systemd –user, a first look

Version

The information in this post was tested on Fedora 22 which reports

$ systemctl --version 
systemd 219

Two Modes

systemd runs in both system mode and user mode.  In a corporate environment this is amazingly useful because it means you can set up your own user services without having to hunt down a system administrator to set up system services.

Hello World as a bash program

In my ~/bin directory I wrote a simple bash hello world program that once every 10 seconds writes hello world to a file in /tmp/.  Make sure you chmod u+x ~/bin/helloworld.

$ cat ~/bin/hello-world 
#!/bin/bash

rm /tmp/hw.txt
while true; do
 DATE=$(date +%Y%m%dT%H%M%S.%N)
 echo $DATE hello world >> /tmp/hw.txt
 sleep 10
done

Unit file

systemd services are specified in “unit files”. User unit files are placed in ~/.config/systemd/user/.  My first mistake toying about with systemd user mode was that I replaced the characters “user” with my username. Those characters really are meant to be “user”.

$ cat ~/.config/systemd/user/hw.service
[Unit]
Description=Hello World

[Service]
ExecStart=/home/geoff/bin/hello-world

[Install]
WantedBy=default.target

Note that the command that is run by ExecStart must be specified as a full path.  If you do something like

ExecStart=~/bin/hello-world

or try to be smart and use the systemd variables like ‘%h’

ExecStart=%h/bin/hello-world

then when you run

$ systemctl --user status hw

you will get errors like

Sep 16 14:48:27 ws002.zomojo.com systemd[25899]: [/home/geoff/.config/systemd/user/hw.service:6] Executable path is not absolute, ignoring: %h/bin/hello-world
Sep 16 14:48:27 ws002.zomojo.com systemd[25899]: hw.service lacks both ExecStart= and ExecStop= setting. Refusing.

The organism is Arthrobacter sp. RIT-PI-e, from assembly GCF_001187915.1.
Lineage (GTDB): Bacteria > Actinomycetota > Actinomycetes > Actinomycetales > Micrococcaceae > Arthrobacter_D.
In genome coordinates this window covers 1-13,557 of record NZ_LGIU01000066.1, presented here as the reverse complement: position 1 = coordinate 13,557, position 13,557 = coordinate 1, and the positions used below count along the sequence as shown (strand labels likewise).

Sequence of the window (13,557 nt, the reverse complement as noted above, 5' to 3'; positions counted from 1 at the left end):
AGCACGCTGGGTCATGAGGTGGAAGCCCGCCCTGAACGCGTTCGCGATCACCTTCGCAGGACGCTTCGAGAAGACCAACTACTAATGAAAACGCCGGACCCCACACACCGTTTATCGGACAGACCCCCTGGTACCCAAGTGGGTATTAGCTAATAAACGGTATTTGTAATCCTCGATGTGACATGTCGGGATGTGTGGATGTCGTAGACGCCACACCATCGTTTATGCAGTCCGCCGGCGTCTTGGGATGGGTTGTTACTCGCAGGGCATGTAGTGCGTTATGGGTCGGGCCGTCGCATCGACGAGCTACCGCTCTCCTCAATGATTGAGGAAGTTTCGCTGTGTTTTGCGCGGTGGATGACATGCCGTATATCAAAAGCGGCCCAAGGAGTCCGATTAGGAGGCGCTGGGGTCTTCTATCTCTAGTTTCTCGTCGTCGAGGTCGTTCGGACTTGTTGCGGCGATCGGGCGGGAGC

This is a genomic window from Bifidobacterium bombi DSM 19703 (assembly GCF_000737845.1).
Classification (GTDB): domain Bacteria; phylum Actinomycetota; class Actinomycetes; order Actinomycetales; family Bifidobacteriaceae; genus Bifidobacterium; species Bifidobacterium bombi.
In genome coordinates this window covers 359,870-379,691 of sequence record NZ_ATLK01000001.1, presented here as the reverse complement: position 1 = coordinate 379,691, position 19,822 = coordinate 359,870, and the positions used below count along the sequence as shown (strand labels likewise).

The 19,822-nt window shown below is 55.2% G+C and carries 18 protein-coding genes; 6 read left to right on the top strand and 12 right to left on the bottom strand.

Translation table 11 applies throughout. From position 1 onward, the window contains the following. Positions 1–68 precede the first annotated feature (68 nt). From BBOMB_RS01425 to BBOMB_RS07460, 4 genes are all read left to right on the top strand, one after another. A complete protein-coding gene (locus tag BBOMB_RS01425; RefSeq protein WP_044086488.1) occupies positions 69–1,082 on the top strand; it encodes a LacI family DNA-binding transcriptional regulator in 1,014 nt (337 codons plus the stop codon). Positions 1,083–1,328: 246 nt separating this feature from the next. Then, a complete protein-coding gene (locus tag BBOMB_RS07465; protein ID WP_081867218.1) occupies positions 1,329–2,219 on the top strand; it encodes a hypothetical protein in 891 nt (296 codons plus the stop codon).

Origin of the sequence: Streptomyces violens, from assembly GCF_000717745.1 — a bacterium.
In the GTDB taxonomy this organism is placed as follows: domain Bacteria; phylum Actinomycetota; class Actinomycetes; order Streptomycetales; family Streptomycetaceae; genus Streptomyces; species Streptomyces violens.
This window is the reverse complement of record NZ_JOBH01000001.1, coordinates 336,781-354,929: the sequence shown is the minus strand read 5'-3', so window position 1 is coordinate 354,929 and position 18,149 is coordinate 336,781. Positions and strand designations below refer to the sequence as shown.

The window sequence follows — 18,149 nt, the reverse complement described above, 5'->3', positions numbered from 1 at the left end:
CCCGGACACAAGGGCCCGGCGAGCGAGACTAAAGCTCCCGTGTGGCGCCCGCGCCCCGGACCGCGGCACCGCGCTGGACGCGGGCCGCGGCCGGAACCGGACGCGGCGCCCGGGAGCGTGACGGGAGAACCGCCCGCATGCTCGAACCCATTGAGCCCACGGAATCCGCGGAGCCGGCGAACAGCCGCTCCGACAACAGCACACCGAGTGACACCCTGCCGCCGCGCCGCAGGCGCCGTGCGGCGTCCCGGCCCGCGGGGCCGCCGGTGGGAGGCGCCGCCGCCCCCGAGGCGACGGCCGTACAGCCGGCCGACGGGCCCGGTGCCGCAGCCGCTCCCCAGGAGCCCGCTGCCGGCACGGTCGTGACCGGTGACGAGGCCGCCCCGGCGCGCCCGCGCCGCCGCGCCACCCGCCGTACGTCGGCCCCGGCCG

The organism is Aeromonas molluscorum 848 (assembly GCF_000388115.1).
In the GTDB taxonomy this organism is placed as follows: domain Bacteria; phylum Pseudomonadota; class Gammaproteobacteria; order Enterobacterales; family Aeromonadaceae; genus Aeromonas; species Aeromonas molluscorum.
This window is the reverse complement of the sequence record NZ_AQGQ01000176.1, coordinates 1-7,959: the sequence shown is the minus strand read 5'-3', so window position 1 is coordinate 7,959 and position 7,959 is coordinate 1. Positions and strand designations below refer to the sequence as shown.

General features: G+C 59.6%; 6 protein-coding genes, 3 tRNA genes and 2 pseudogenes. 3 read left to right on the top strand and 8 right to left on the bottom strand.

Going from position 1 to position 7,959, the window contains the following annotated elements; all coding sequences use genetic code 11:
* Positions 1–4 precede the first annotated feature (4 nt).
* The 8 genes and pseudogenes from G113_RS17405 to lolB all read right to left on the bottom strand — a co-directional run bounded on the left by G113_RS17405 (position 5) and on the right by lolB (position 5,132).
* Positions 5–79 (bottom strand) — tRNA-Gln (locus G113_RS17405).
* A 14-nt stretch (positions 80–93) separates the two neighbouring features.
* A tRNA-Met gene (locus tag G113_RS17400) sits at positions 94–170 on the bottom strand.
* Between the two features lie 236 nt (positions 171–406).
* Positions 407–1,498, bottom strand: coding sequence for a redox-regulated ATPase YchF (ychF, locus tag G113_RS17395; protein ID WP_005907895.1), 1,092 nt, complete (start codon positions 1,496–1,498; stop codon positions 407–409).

Sep 16 15:39:36 ws002.zomojo.com systemd[25899]: [/home/geoff/.config/systemd/user/hw.service:5] Executable path is not absolute, ignoring: ~/bin/hello-world
Sep 16 15:39:36 ws002.zomojo.com systemd[25899]: hw.service lacks both ExecStart= and ExecStop= setting. Refusing.

Interestingly, when you fix those errors by putting the full path in the command line, then rerun systemctl –user status hw, you will still see all the old errors.  Don’t go bananas trying to figure out why systemd has failed to reload your unit file, all is actually well.  You can see all is well by 1) noting that the timestamps on the errors are exactly the same as they previously were and 2) try starting the service.

$ systemctl --user start hw

Watch the service run via

$ tail -f /tmp/hw.txt

And stop the service by

$ systemctl --user stop hw
Advertisements
Tagged with: ,
Posted in Uncategorized

Leave a Reply

Fill in your details below or click an icon to log in:

WordPress.com Logo

You are commenting using your WordPress.com account. Log Out / Change )

Twitter picture

You are commenting using your Twitter account. Log Out / Change )

Facebook photo

You are commenting using your Facebook account. Log Out / Change )

Google+ photo

You are commenting using your Google+ account. Log Out / Change )

Connecting to %s

%d bloggers like this: